For me, much of The West Wing rolled by at an embarrassingly fast rate. As soon as one episode was finished, I was compelled to start another. Much of this can be credited to the show’s uncanny ability to end a season at peak dramatic tension. Which is why it was upsetting when the show began to fall.
Rather famously, Sorkin and his producing partner/director Thomas Schlamme, left The West Wing after Season 4, and boy can you tell. Season 5 was, for the most part, an utter disaster. The quick banter was gone, the acting was stifled, the plot lines were boring – but once Jimmy Smits and Alan Alda were set up as the new Presidential candidates in Season 6, show runner John Wells got things back on track, to a degree. Although much of the charm of The West Wing was lost when Sorkin left, it will forever be revered as one of television’s finest hours.
The Aaron Sorkin Years (Seasons 1-4): A
The John Wells Years (Season 5-7): B
Memorable Quote: “You think I think that an artist’s job is to speak the truth. An artist’s job is to captivate you for however long we’ve asked for your attention. If we stumble into truth, we got lucky, and I don’t get to decide what truth is.” – Tabatha Fortis
Studio 60 on the Sunset Strip (2006–2007)
I actually loved Studio 60 on the Sunset Strip when it first aired. It was Sports Night, but for a Saturday Night Live-type show. No laugh track, no distracted Sorkin – just solid acting, a compelling narrative, and witty humor, for 43 minutes a week.
And then everything went to shit.
NBC took a gamble in the fall of 2006 when it decided to air a dramedy about an SNL-type show (Studio 60) and a farce about an SNL-type show (30 Rock) simultaneously. In doing this, it’s as if NBC was setting up one of the shows to fail, which is exactly what happened. NBC cancelled Studio 60 while Sorkin was still filming episodes for its first season, and those subsequent episodes are regrettably awful. There’s no spark left in the actors, no charm in Sorkin’s words. It’s a sinking boat that knows it’s going to drown. When Studio 60 was at its peak, it was Sorkin at its best. But goddamn did this one go down hard. B
Memorable Quote: “I’ve been married twice before, and I’m a recovering cocaine addict. And I know that’s no woman’s dream of a man. Or of a father. Nonetheless I believe I’m falling in love with you. If you wanna run, I understand. But you better get a good head start because I’m coming for you.” – Danny Tripp
Charlie Wilson’s War (2007)
I had only seen this Mike Nichols film once before researching this post, and upon rewatching it, I’m sad to say I was as unfazed by it as I was the first time. Sure, Sorkin’s words soar at times (especially at the mouth of Philip Seymour Hoffman, who was justly nominated for an Oscar for his role), but I couldn’t care less about the film’s overall story. It’s not nearly as compelling as it should be, and fails to hold my interest for any length of time. Any credit to the strength of its script belongs chiefly to Hoffman. C+
Memorable Quote: “For 24 years people have been trying to kill me! People who know how. Now do you think that’s because my dad was a Greek soda pop maker? Or do you think that’s because I’m an American spy? Go fuck yourself, you fucking child!” – Gust Avrakotos
The Social Network (2010)
I was tempted to let The Social Network speak for itself by filling this description with a handful of brilliant quotes featured in the film. Much has been said about the ingenuity of Sorkin’s Oscar-winning script, and David Fincher’s fearless direction of this film. I watched it again last night and was thrilled that it still holds up completely. It’s brisk, smart and crazy fun. As good as screenwriting gets. Period. A+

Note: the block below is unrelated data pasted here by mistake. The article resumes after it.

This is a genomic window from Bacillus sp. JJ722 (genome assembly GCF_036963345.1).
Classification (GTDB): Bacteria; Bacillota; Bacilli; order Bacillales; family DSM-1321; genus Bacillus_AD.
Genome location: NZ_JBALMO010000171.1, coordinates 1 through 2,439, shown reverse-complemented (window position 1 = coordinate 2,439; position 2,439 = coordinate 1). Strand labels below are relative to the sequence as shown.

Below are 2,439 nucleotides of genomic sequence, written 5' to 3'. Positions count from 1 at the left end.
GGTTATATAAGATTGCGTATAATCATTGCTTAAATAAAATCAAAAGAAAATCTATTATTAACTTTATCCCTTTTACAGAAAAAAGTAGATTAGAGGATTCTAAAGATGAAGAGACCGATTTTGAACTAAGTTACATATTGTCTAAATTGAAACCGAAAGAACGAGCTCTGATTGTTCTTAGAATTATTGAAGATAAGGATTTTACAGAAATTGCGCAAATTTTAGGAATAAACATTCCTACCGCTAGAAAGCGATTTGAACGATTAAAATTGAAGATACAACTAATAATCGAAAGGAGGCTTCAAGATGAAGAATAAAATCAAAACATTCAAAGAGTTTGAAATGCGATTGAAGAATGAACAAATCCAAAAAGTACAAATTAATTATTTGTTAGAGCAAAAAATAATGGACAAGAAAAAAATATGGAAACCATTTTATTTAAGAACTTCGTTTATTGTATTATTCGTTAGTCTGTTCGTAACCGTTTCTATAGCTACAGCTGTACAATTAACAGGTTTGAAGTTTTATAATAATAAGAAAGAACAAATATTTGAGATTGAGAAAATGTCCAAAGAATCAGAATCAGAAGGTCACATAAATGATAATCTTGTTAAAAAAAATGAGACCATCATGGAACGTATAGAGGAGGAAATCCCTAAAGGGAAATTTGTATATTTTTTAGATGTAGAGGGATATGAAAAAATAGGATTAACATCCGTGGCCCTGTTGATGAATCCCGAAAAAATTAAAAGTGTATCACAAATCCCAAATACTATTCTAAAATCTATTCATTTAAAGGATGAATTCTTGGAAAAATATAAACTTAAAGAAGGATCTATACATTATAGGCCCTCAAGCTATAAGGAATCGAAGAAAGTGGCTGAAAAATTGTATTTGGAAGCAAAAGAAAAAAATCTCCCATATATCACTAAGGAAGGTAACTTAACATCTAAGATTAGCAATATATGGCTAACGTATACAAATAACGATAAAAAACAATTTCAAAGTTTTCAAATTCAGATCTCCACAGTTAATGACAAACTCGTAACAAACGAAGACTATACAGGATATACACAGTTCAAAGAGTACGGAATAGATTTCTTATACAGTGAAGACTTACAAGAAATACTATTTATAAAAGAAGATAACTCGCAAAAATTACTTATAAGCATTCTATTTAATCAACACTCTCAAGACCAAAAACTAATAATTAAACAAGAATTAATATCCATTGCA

Memorable Quote: “I think if your clients want to sit on my shoulders and call themselves tall, they have the right to give it a try – but there’s no requirement that I enjoy sitting here listening to people lie. You have part of my attention, you have the minimum amount. The rest of my attention is back at the offices of Facebook, where my colleagues and I are doing things that no one in this room, including and especially your clients, are intellectually or creatively capable of doing. Did I adequately answer your condescending question?” Mark Zuckerberg
Moneyball, co-written with Steven Zaillian (2011)
After Steven Soderbergh was fired as director of Moneyball, the studio hired Aaron Sorkin to write another draft of the script. For Bennett Miller’s film, he incorporated aspects of Sorkin’s script (namely much of the dialogue) and Steven Zaillian’s previously penned draft, crafting an immensely enjoyable baseball film.
Sure, I’ve always wondered how Soderbergh’s version would’ve turned out, but I have to give credit to Miller for picking up a faulty production, and carrying it with gusto. Bringing Sorkin on appears to have only helped the material. Much like the best of Sorkin’s work, I find that I can watch all or a part of Moneyball whenever I come across it. It just works. A-
Memorable Quote: “You get on base, we win. You don’t, we lose. And I hate losing. I hate it. I hate losing more than I even wanna win.” – Billy Beane
The Newsroom (2012-present)
The Newsroom has been called it all. From topical masterpiece to heavy handed train wreck, and certainly everything in between. It’s difficult for me to accurately assess the show as a whole, because I’ve always felt that its quality changes from episode to episode.
I was into the show when it first aired in June of last year. But after the Osama bin Laden episode, I tuned out. It was just too much. Too forced, too self-appreciative, too obvious. Before its second season began in July, I went back and watched the first season in its entirety, and have watched every episode of Season 2 that has aired. And the best way I can summarize my thoughts on The Newsroom is that, episode to episode (or really, scene to scene) it is inarguably hit or miss. Some storylines excel, while others are lame from the start. What the show gets right (Will McAvoy’s broadcasts, Mac McHale’s charm, Sloan Sabbith’s intelligence) nearly outweighs what it gets wrong.
In short, while The Newsroom doesn’t compare to the other television shows Sorikin has created, I suppose it’s a pleasing way to spend 60 minutes out of my week. C+
Memorable Quote: “There’s absolutely no evidence to support the statement that we’re the greatest country in the world. We’re 7th in literacy, 27th in math, 22nd in science, 49th in life expectancy, 178th in infant mortality, 3rd in median household income, number four in labor force, and number four in exports. We lead the world in only three categories: number of incarcerated citizens per capita, number of adults who believe angels are real, and defense spending, where we spend more than the next 26 countries combined. Now, none of this is the fault of a 20-year-old college student. But you, nonetheless, are without a doubt a member of the worst period generation period ever period.” – Will McAvoy